“The world has lost one of the great pioneers of 20th century physics, and Cornell has lost a beloved teacher, mentor, and friend,” says Cornell President Jeffrey S. Lehman. “In the breadth of his insight, the rigor of his research, the depth of his social conscience, and the steadfastness of his commitment to Cornell, Hans Bethe set the standard for engaged scientific citizenship that will serve as a beacon for generations to come.”
Born in Strasbourg, Alsace-Lorraine, Bethe left Germany in 1933 after losing a teaching position because of his Jewish heritage. He immigrated to England, but eventually settled in the United States at Cornell University. Bethe remained with the university until his death.
In 1939, Physical Review published “Energy Production in Stars,” Bethe’s influential paper on the theory of stellar energy production that explains how the Sun shines. Through this work, he eventually won the 1967 Nobel Prize in Physics.
During World War II, Bethe served as head of the Manhattan Project’s theoretical physics division at Los Alamos, New Mexico, and helped develop the first atomic bomb. Following the war, he promoted peaceful usage of nuclear energy and championed nuclear arms control. In 1963, He persuaded the United States. to ban atmospheric nuclear tests and antiballistic missile systems in 1972.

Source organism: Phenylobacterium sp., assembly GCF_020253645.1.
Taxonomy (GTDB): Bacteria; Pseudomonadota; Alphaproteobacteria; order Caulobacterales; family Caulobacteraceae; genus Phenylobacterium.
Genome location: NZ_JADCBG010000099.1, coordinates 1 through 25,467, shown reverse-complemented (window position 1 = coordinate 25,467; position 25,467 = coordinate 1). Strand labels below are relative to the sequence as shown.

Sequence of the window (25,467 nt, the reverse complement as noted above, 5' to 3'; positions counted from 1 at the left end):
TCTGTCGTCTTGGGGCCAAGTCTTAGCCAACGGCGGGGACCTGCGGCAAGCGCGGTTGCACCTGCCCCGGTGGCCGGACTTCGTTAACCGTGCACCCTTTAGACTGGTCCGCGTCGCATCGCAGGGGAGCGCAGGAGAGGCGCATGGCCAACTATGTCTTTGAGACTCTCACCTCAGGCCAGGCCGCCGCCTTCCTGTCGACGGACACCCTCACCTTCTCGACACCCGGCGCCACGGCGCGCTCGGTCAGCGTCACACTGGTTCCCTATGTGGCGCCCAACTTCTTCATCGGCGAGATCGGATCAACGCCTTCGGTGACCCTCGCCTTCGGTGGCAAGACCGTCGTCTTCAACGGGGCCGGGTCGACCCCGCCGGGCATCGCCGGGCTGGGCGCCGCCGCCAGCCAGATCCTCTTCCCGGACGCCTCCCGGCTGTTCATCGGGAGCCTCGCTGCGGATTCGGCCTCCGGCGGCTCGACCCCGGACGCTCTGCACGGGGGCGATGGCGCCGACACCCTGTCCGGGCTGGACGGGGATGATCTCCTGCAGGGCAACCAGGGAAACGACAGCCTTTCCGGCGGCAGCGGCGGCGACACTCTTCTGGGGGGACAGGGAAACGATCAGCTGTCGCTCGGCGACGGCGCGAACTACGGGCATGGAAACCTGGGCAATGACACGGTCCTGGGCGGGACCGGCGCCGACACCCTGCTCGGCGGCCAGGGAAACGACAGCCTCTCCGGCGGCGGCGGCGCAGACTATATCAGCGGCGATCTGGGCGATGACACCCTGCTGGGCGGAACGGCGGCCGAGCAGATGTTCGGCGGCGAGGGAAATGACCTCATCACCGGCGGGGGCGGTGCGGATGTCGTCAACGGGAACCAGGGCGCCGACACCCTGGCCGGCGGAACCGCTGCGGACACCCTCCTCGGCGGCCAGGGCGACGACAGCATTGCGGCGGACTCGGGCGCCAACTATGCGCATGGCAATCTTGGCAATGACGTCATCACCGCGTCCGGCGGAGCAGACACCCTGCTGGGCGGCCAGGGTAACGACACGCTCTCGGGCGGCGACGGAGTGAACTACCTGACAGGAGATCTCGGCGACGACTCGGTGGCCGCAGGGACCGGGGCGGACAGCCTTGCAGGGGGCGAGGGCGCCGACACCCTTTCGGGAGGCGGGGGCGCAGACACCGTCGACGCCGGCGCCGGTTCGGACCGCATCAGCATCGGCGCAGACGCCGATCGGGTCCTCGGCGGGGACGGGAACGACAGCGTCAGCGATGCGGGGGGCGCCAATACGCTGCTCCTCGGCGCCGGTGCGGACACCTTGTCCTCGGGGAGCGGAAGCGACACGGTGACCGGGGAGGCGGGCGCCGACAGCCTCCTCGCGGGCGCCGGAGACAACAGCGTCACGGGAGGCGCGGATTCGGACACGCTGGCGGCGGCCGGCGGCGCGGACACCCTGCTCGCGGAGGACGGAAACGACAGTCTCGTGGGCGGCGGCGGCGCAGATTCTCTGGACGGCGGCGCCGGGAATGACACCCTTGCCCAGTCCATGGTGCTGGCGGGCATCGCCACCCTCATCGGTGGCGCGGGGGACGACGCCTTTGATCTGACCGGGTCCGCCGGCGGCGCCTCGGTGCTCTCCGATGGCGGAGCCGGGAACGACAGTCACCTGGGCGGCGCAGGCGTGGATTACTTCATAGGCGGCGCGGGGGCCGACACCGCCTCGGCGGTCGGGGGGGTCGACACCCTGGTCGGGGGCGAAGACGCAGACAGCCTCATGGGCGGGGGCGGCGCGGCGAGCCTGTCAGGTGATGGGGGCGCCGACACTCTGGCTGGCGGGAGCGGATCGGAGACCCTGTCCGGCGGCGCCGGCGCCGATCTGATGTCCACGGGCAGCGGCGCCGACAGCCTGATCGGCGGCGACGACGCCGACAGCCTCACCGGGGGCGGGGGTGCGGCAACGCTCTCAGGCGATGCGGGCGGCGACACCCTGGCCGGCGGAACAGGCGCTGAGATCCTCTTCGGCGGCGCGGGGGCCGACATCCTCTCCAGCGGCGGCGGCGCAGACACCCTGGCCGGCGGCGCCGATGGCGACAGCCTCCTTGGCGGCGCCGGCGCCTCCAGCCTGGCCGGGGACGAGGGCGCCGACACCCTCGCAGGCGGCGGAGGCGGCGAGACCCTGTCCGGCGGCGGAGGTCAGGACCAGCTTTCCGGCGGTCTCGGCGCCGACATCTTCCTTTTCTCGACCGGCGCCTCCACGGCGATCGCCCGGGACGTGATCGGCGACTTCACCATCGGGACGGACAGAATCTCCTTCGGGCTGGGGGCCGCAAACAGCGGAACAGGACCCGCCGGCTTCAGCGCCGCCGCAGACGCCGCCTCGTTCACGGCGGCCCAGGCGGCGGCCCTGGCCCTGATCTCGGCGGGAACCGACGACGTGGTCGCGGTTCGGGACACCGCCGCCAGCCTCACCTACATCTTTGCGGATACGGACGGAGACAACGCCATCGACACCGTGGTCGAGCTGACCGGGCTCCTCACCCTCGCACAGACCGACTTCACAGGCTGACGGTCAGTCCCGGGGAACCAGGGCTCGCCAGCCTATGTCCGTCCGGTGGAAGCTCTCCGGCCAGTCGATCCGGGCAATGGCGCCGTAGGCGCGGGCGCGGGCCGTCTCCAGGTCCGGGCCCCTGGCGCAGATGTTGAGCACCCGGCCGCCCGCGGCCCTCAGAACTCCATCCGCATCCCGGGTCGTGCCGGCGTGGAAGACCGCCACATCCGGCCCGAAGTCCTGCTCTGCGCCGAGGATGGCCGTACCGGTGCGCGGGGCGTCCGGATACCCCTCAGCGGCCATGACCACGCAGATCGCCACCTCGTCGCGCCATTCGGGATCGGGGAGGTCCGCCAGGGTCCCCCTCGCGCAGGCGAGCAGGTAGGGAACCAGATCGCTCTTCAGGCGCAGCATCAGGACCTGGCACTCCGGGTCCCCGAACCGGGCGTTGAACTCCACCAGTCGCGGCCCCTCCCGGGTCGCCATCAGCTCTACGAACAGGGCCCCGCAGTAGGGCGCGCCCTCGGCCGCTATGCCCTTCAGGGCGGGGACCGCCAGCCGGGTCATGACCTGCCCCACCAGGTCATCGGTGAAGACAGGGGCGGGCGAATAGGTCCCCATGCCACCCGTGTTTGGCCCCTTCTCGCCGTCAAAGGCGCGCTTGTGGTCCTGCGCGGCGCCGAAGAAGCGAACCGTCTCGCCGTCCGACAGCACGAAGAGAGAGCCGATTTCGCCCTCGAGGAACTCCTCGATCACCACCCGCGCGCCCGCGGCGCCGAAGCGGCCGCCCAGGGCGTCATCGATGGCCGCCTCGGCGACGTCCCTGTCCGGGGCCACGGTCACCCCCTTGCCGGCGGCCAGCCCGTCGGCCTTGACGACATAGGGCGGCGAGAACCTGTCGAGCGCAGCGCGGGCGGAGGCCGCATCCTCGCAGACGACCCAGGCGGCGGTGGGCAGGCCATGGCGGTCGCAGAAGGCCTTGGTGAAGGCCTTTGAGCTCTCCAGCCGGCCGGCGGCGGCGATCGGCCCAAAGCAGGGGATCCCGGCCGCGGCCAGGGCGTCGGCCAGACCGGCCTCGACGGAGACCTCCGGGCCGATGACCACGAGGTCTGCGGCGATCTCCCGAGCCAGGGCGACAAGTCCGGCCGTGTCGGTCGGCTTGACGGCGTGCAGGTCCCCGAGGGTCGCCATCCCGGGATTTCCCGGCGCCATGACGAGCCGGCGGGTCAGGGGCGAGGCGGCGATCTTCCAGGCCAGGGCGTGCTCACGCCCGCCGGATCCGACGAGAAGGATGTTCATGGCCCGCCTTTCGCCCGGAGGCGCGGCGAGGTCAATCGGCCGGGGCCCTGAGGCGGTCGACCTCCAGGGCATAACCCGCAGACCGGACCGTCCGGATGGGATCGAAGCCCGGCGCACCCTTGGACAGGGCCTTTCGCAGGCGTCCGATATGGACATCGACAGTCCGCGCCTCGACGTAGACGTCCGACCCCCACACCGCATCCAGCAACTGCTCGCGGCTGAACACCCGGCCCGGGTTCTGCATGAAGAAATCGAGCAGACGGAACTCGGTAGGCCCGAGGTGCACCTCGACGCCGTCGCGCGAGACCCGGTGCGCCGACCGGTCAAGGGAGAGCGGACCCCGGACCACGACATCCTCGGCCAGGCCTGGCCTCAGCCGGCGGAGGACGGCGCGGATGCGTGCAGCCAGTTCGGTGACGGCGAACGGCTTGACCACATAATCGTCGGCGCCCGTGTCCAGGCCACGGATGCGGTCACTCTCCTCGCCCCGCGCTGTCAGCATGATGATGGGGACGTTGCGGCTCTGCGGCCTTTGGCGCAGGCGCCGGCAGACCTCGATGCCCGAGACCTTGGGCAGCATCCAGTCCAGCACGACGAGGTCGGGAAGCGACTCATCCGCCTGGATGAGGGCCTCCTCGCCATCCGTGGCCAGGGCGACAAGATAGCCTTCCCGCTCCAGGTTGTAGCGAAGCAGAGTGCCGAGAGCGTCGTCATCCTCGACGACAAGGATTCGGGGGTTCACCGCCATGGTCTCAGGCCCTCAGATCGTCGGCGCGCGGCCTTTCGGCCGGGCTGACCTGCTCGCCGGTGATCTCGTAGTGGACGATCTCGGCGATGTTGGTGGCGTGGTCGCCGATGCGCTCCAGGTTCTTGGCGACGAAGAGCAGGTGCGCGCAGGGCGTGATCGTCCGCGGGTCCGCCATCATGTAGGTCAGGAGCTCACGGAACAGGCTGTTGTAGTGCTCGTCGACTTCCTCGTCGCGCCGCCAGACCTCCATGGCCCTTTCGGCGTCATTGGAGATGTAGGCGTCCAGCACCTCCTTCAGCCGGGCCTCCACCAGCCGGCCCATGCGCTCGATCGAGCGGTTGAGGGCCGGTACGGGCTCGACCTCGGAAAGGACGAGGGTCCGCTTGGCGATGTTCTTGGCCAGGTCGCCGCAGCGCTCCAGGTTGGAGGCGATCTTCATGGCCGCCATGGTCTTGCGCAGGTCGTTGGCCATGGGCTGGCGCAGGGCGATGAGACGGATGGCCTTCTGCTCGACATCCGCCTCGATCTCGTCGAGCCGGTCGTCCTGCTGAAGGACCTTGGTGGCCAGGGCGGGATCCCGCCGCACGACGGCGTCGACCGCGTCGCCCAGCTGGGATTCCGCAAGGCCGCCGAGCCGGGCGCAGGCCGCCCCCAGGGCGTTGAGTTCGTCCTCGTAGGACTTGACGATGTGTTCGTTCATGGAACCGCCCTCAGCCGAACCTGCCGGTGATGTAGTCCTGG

Bethe is survived by his wife, two children, and three grandchildren. — Jeremy McGovern
Spitzer discovers invisible galaxies
Astronomers using the infrared-sensitive Spitzer Space Telescope have discovered 31 galaxies that are big and extremely bright — but so cloaked in dust that they are invisible, except at mid-infrared wavelengths. The galaxies lie 11 billion light-years away and date from 3 billion years after the Big Bang. Each has a brightness of roughly 10 trillion Suns, or a thousand times that of the Milky Way.
In The Astrophysical Journal Letters (published on-line March 3), a team of astronomers led by James Houck of Cornell University reports finding absorption bands from silicate dust in the spectra of 17 of the 31 galaxies. The spectral bands let the researchers tell how far away the galaxies were by their redshifts, a measure of the universe’s expansion as well as both the object’s distance and age.
“This is very exciting for Spitzer,” says Chuck Steidel, a galaxy researcher at Caltech who is not part of Houck’s team. “Discovering galaxies and getting redshift spectra of them with the same instrument were what Spitzer was designed to do.” Previously, he says, similar research had to follow up the discovery using spectra taken by telescopes on the ground.
In 1983, the InfraRed Astronomy Satellite (IRAS) faintly detected similarly dust-wrapped galaxies, but much closer to Earth. Later, comparable galaxies nearby were found by the Infrared Space Observatory. — Robert Burnham